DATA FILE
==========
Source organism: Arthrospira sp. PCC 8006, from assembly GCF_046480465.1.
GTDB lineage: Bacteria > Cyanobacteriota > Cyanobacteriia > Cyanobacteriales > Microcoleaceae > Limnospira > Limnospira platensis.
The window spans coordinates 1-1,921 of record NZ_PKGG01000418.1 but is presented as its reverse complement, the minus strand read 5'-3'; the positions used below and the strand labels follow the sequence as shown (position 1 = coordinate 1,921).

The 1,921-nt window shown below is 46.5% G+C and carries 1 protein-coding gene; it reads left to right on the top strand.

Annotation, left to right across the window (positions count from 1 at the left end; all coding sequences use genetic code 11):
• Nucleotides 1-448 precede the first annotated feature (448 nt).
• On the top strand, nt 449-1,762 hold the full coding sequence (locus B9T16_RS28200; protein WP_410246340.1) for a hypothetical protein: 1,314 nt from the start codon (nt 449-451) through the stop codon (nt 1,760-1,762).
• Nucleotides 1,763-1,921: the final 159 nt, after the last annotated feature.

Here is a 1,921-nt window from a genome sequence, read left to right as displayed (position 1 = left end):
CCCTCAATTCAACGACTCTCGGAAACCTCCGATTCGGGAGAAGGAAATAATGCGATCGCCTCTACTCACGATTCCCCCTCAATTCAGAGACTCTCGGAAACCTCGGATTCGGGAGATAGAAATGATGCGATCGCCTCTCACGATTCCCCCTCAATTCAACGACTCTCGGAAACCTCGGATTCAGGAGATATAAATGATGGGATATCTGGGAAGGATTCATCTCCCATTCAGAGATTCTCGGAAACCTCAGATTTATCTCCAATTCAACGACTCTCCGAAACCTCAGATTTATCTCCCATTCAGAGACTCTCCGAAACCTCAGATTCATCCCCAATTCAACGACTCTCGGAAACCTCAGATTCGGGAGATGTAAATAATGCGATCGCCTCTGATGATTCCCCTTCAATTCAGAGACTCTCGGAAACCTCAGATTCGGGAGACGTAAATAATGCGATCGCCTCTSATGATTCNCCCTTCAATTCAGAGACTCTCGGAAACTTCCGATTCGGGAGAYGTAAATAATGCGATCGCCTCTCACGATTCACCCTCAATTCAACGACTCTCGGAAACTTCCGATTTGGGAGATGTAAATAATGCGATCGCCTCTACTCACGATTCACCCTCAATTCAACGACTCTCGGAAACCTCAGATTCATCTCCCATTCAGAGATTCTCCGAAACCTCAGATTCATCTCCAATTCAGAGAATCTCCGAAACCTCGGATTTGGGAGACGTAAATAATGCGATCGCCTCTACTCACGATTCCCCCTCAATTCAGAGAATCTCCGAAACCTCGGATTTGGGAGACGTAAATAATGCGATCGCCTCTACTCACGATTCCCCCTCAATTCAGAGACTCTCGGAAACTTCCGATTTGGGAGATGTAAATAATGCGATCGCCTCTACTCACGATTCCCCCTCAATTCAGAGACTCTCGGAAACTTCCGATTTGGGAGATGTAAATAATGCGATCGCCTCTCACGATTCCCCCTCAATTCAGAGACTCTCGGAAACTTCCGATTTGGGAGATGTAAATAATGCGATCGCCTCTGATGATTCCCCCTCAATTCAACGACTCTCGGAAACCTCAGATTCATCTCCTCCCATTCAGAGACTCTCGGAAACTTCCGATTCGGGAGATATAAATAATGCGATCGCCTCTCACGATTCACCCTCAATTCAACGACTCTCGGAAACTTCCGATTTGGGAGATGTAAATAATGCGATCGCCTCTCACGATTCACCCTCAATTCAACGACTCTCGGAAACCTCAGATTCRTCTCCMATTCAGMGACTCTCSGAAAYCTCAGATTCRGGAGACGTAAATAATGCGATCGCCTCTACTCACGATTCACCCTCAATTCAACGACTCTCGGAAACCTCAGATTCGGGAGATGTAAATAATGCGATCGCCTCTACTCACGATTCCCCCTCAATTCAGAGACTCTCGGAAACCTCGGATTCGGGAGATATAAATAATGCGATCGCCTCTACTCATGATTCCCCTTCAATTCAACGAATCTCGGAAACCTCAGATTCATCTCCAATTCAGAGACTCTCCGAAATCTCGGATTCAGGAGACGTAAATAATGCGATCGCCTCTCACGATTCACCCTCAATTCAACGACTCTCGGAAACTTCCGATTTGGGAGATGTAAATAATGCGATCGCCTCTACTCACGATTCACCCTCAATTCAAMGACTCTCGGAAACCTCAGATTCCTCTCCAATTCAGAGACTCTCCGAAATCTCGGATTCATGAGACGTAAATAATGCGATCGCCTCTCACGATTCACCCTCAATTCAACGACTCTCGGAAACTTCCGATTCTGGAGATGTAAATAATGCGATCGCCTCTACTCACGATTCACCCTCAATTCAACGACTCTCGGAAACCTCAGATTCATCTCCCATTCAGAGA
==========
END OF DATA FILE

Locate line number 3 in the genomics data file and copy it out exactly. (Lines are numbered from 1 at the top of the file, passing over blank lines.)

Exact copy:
The window spans coordinates 1-1,921 of record NZ_PKGG01000418.1 but is presented as its reverse complement, the minus strand read 5'-3'; the positions used below and the strand labels follow the sequence as shown (position 1 = coordinate 1,921).